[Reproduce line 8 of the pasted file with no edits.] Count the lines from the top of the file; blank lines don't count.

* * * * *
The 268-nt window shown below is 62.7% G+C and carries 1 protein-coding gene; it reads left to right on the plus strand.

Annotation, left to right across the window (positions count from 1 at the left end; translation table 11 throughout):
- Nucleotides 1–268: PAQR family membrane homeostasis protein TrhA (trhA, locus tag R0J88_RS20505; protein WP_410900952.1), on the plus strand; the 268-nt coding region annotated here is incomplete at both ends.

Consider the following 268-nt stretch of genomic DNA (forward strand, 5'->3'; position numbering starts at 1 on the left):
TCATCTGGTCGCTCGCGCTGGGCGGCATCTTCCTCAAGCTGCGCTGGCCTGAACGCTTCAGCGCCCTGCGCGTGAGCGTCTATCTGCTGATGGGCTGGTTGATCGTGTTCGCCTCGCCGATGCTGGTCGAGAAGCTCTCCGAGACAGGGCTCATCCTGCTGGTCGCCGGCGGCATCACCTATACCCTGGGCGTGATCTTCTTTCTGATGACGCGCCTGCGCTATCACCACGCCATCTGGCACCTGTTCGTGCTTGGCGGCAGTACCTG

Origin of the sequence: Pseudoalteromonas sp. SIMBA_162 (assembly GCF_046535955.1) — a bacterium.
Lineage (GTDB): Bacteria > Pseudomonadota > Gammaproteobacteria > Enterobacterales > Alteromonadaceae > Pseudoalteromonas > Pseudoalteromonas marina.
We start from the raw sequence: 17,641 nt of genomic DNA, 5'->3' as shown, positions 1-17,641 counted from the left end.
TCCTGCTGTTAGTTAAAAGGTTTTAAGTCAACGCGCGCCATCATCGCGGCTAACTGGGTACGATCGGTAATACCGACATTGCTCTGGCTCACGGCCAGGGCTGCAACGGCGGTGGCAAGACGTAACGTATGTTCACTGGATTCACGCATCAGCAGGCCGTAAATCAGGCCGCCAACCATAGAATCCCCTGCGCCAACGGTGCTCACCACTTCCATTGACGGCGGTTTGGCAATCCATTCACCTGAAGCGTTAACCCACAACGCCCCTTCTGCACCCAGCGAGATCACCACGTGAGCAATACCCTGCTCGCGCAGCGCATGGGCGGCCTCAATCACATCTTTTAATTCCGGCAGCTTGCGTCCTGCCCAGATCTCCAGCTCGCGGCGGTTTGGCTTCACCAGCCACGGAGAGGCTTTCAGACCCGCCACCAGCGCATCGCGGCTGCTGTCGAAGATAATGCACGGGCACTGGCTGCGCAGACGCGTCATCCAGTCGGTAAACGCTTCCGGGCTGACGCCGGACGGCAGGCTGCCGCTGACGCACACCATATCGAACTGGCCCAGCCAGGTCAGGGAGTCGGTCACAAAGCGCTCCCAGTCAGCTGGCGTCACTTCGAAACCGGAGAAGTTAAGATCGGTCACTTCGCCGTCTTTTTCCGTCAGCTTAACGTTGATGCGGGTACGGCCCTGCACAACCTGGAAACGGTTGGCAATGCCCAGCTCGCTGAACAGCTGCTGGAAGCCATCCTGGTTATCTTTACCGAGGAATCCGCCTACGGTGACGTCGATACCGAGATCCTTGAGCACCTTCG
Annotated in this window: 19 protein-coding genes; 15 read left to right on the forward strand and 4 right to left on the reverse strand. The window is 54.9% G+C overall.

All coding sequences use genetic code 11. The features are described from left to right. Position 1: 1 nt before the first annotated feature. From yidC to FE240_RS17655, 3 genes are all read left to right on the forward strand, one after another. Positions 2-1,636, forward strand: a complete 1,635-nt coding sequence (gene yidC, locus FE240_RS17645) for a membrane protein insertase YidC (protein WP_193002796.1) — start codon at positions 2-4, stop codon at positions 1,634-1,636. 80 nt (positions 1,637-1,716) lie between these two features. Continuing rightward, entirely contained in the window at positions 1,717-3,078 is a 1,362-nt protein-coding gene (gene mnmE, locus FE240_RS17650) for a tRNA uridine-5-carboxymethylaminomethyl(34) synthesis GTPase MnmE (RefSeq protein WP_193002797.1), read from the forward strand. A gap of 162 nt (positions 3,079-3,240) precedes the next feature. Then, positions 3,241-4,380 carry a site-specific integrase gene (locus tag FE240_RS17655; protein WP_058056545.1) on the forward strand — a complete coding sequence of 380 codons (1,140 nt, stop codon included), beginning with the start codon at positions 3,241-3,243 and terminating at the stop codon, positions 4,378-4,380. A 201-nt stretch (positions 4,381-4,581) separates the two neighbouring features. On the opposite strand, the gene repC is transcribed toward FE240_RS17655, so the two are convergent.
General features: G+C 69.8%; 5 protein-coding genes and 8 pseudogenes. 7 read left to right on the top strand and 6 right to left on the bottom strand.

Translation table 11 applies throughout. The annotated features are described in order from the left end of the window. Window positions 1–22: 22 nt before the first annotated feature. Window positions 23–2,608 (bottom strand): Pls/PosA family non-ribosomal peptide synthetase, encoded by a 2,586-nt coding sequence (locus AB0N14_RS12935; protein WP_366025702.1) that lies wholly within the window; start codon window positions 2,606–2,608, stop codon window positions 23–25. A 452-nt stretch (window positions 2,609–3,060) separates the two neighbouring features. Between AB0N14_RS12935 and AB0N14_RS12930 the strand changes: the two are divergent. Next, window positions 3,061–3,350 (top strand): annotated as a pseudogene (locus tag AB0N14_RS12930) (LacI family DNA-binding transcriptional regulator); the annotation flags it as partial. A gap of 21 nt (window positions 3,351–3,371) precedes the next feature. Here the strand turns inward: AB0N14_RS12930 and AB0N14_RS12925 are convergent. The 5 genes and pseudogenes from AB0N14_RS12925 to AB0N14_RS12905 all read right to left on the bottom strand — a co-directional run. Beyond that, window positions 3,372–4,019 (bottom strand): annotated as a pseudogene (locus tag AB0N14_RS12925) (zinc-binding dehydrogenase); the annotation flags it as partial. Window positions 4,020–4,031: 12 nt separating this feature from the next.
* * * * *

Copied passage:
We start from the raw sequence: 17,641 nt of genomic DNA, 5'->3' as shown, positions 1-17,641 counted from the left end.